oral history:  stories of people’s lives related by word of mouth.  These histories usually include both factual material and personal reactions. 

oxymorona form of figurative language combining contradictory words or ideas (ex. jumbo shrimp, bittersweet).

paradox:  a statement that seems to contradict itself but is, nevertheless, true.

parallelism:  the use of similar grammatical constructions to express ideas that are related or equal in importance. For example:  The sun rises. The sun sets.

paraphrasing:  the restatement of a text by readers in their own words or in another form.

parody: a literary or artistic work that imitates the characteristic style of an author’s work for comic effect or ridicule.

personification {PER-son-E-fih-ka-shEn): a figure of speech where animals, ideas or inanimate objects are given human characteristics.

perspective:  see point of view

persuasion:  persuasive writing is meant to sway readers’ feelings, beliefs, or actions.  Persuasion normally appeals to both the mind and the emotions of readers.

play:  see drama

plotthe sequence of related events that make up a story.                                                                                            

Terms Associated with Plot

1.      exposition:  introduces the characters and the conflicts they face.

2.      inciting incident:  occurs after the exposition and introduces the central conflict within the story. 

3.      rising action:  following the introduction of the central conflict; complications arise as the characters struggle with the conflict.                                                                                                                                                                               

4.      climax:  the turning point, point of maximum interest, and highest tension in the plot of a story, play, or film.  The climax usually occurs towards the end of story after the reader has understood the conflict and become emotionally involved with the characters.  At the climax, the conflict is resolved, and the outcome of the plot becomes clear.                                           

5.      falling action:  the end of the central conflict in a story, when the action starts to wind down.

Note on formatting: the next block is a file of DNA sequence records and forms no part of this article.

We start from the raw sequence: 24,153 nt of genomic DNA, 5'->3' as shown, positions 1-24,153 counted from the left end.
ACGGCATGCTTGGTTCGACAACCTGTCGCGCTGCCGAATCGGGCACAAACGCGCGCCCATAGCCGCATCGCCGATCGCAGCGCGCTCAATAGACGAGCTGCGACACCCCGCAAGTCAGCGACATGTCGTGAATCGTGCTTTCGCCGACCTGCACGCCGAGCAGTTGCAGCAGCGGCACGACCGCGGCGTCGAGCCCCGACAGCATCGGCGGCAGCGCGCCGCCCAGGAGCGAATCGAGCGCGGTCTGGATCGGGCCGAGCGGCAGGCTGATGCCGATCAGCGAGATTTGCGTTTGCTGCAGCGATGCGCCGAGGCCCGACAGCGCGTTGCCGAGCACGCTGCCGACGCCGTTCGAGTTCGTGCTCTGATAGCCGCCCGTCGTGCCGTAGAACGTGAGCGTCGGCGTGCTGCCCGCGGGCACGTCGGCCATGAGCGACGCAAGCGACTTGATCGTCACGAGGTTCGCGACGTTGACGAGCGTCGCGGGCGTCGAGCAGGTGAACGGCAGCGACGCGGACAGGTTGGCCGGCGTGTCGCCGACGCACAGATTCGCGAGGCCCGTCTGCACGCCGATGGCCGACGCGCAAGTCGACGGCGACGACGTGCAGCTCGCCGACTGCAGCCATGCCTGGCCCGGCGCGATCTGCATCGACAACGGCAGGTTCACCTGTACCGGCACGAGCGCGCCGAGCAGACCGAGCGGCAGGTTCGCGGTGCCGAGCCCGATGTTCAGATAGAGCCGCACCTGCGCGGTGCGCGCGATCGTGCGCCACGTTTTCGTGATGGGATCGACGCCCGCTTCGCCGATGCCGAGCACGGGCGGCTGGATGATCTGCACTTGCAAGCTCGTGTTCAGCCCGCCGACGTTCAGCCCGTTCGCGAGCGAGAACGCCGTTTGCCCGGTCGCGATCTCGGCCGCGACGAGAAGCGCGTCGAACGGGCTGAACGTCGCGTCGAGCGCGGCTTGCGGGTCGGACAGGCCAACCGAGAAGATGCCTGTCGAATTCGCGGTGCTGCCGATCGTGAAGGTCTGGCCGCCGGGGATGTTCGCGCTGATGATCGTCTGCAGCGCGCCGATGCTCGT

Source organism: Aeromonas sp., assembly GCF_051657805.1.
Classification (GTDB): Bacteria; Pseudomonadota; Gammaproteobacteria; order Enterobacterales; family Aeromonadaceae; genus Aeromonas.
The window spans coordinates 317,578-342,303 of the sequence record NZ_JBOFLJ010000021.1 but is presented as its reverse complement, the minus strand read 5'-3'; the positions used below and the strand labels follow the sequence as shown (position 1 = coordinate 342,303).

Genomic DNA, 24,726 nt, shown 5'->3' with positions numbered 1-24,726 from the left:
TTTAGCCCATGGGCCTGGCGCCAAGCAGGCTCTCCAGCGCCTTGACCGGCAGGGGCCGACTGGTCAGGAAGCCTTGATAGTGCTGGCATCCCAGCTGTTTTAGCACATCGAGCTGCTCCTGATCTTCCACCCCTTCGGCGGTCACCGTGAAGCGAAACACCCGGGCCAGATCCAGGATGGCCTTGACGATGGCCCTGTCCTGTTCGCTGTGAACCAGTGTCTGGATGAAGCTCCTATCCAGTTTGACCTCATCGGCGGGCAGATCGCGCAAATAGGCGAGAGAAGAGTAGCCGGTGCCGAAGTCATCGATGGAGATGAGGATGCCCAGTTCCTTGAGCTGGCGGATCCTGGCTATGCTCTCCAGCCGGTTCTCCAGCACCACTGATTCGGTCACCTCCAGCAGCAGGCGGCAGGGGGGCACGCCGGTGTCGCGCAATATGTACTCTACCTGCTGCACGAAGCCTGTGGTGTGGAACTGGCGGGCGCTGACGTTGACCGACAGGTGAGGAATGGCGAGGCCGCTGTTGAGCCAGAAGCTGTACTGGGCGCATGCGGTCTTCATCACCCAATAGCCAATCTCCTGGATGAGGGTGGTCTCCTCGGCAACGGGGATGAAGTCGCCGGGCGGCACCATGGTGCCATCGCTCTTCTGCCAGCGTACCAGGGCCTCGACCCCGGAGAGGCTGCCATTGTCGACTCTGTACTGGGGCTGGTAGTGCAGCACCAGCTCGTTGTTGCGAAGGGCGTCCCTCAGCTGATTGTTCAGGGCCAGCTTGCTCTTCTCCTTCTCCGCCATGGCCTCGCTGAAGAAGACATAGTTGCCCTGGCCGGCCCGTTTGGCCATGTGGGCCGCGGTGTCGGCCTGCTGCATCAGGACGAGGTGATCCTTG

6.      resolution or denouement:  occurs after the climax and is where conflicts are resolved and loose ends are tied up.

7.      subplot:  an additional minor plot that involves a secondary conflict in the story; the subplot may or may not affect the main plot.

poetry:  a type of literature in which ideas and feelings are expressed in compact, imaginative, and often musical language.  Poets arrange words in ways designed to touch readers’ senses, emotions, and minds.  Most poems are written in lines that may contain patterns of rhyme and rhythm.  These lines may in turn be grouped in stanzas.  See narrative, epic, ballad, lyric, haiku, limerick and concrete poetry.

point of view: perspective from which a story is told. Understanding the point of view used in a work is critical to understanding literature; it serves as the instrument to relay the events of a story, and in some instances the feelings and motives of the character(s). 

Terms Associated with Point of View:         

1.      first person point of view:  the person telling the story is one of the characters in the story.  It is the “I” point of view.  It is the most limited among the types because the narrator can only state what he or she sees, feels, and hears.  He or she cannot go into the minds of the other characters.

2.      second person point of view:  refers to the use of “you” in explanations or arguments. It is not frequently used, but is appropriate in certain circumstances.  Most second person points of view occur within instructions that are meant to be followed. 

3.      third person limited or third person objective:  the person telling the story is not one of the characters in the story.  He or she is an outside observer.  The reader can only know what one character learns through interaction with other characters or through overheard conversations.  The narrator cannot supply the thoughts or feelings of other characters in the story.       

4.      third person omniscient:  the narrator is not a character in the story, but the events in the story are seen through the eyes of more than one of the characters.  The narrator is considered to be “all knowing” and cannot only see and hear everything that is happening to all characters in the story, but can also enter their minds and tell the reader what each is thinking and feeling. This is the least limited point of view because the narrator has knowledge of all the characters.           

predicting:  the process of gathering information and combining it with the reader’s own knowledge to guess what might occur in the story.

primary source:  a first hand account of an event; primary sources include: diaries, journals, letters, speeches, news stories, photographs, and pieces of art.

propaganda: text that uses false or misleading information to present a slanted point of view.